Problem Statements That Lead to Solutions – Solving Problems Requires Effective Problem Statements

One of the most overlooked, yet most powerful techniques in problem solving is how to make problem statements. A problem that is not clearly and concisely stated (defined) is usually difficult to solve. Many times engineers, supervisors, managers and others fail to clearly identify and define problems. Failing to properly define the problem leads to frustration in problem solving. Let’s use an example of pump seal failures in a particular processing area to illustrate.

An engineer comes into the maintenance office and says, “we’ve got a problem with pump seal failures on raw material (RM) feed pumps in the AA-12 area.” Being on top of the issue, so he thinks, the maintenance supervisor issues the necessary paperwork to change out the seals in all five pumps in the AA-12 area during the July 4 shutdown. A few days after start-up, you guessed it; the engineer is back with the same “problem.” Now what? After the finger-pointing and discussion ends, our two problem solving heroes are back at work changing out pump seals again…to no avail.

Now, what can we do to prevent such scenarios? Making a clear, focused and concise problem statement that uses actual data in the statement would help. What can the engineer do differently? Let’s see how we can help our heroes.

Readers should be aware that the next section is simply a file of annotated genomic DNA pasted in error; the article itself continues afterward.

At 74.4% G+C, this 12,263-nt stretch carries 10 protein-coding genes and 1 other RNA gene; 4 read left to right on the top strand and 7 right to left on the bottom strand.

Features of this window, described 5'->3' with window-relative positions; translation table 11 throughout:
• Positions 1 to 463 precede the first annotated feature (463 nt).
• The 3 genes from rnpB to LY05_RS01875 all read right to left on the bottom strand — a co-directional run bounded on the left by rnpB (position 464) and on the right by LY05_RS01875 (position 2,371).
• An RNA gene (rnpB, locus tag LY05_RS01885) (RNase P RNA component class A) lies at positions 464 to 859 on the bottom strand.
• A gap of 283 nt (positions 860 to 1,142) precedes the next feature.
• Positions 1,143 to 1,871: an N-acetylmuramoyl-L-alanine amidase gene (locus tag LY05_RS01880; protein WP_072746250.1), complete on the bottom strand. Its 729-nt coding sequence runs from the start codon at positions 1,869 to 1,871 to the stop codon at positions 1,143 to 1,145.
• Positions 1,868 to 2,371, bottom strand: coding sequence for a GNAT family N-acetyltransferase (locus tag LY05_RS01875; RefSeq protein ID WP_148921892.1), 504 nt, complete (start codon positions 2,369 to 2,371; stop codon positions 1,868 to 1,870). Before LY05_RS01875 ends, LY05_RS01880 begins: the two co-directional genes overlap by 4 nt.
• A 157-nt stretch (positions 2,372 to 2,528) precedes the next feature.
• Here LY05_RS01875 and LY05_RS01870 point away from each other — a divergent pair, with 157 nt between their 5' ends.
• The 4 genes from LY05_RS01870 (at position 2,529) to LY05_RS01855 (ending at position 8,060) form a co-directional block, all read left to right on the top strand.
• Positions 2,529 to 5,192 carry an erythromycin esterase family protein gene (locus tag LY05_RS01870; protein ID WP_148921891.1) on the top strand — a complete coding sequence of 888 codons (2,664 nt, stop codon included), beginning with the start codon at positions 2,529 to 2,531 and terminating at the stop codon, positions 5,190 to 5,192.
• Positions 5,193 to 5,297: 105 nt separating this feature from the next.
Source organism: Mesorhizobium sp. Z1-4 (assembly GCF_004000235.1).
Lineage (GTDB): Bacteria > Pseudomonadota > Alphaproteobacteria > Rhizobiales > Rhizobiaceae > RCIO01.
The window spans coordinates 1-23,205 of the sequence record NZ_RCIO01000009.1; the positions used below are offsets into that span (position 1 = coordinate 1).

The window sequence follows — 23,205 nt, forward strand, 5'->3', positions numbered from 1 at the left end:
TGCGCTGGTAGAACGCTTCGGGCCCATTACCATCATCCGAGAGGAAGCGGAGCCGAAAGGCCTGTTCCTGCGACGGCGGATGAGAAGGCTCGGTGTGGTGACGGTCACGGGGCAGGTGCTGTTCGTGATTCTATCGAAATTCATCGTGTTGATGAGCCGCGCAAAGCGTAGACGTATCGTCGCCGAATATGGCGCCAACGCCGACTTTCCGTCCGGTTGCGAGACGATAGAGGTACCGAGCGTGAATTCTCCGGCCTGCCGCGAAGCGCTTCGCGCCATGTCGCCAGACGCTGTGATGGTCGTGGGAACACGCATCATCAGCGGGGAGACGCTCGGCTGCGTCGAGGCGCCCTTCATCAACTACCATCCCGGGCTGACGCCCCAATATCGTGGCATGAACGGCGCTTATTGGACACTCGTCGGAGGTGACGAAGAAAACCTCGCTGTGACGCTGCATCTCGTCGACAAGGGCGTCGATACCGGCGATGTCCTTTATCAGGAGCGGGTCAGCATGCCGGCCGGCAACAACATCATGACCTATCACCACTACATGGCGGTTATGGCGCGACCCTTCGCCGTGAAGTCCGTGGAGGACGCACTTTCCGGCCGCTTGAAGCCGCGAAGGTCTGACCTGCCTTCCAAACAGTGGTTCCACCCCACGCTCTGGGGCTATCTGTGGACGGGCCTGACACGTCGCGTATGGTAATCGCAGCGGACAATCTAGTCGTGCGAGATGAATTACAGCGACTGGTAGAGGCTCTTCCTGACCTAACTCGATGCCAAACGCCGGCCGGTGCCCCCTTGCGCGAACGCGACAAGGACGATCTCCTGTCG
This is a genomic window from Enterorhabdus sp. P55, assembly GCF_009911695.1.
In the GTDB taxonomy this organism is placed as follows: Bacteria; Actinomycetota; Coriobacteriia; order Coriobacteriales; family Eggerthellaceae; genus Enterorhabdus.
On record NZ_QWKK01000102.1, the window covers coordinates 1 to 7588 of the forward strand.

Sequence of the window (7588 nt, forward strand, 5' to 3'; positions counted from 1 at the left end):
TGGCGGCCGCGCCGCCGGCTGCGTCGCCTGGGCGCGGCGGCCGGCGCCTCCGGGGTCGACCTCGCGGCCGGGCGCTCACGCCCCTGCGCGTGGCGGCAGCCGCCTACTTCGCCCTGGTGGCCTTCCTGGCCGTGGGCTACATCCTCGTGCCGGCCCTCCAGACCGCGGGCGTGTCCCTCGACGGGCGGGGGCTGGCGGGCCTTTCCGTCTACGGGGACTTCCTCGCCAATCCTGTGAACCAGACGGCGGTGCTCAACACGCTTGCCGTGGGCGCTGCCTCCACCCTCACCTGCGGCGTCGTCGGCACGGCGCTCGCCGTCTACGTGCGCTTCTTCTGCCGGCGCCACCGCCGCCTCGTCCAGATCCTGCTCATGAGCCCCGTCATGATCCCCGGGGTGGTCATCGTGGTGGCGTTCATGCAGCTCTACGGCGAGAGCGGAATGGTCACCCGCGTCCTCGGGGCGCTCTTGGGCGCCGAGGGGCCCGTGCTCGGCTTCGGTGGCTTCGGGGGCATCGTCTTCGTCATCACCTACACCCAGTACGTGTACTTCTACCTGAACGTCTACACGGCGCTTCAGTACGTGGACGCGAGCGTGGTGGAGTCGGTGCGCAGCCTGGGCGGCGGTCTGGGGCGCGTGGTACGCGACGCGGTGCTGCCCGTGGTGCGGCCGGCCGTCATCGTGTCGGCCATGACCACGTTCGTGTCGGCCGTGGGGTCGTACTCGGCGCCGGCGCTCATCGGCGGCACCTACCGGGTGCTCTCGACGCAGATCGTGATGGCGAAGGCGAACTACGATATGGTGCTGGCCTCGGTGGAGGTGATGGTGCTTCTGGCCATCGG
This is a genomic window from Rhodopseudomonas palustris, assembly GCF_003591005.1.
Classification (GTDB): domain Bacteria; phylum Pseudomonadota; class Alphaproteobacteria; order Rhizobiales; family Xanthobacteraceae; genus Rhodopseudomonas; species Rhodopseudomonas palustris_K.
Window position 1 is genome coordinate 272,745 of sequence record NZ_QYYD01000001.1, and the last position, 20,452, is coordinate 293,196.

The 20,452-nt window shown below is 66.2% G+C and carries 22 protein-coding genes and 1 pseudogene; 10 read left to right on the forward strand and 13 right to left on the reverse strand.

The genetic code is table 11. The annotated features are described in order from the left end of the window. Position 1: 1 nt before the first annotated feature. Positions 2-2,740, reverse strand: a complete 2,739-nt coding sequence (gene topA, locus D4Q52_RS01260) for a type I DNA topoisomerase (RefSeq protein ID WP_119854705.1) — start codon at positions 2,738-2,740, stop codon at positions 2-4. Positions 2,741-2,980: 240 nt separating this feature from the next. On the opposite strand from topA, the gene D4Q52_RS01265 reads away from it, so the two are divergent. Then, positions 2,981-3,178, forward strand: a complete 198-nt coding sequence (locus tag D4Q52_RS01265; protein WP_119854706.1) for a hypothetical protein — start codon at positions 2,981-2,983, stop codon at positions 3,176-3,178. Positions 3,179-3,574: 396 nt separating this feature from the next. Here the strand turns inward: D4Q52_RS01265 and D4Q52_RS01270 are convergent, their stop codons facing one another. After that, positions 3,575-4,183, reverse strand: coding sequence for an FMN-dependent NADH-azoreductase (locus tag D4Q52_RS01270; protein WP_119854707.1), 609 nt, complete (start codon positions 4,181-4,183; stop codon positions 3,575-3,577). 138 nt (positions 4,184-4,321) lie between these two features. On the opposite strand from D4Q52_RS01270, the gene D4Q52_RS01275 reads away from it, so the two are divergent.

Instead of having a seal failure problem, the engineer could say, “we’ve got seal failures on RM feed pumps in the AA-12 area with pumps 2 and 4.” Well, this is better, but still not really a “good” problem statement. Ask “Why?” and it will lead you to the real problem in most cases. “Why do we have seal failures on these pumps?” This leads our engineer to the real problem statement that is much more precise.

The better statement of the problem would be we “we have had seal failures on pumps 2 and 4 in the AA-12 area during the three of the last five start-ups.” Now, we have a statement that can focus our efforts on a real problem solution rather than simply changing pump seals. By employing proper problem solving tools and knowledgeable people, we can solve the real problem; in other words find and eliminate the root cause. In this case, from a real world example, the problem was in the valve opening and pressure sequences specified in the start-up procedure NOT a seal problem with a particular vendor’s seals or pumps. Changing the procedures solved the problem. Without a concise and clear problem statement, many hours and dollars could’ve been spent on the “wrong” problem.

Next time you have a problem in your processes, focus your efforts on the real problem and not just the symptom. Attempt to get to the real problem by asking “why?” about five times after you make your first attempt at defining or stating the problem. This technique, known as “The 5 Why’s” is one of the simplest, yet most powerful tools for effective problem solving. It will usually lead you to the problem statement that enables you to focus on solving the real problem. Also, it’s a good idea to get the problem stated in twenty words or less. More than twenty and you’ve got a paragraph to deal with instead of a specific problem. Try it, you’ll experience the benefits!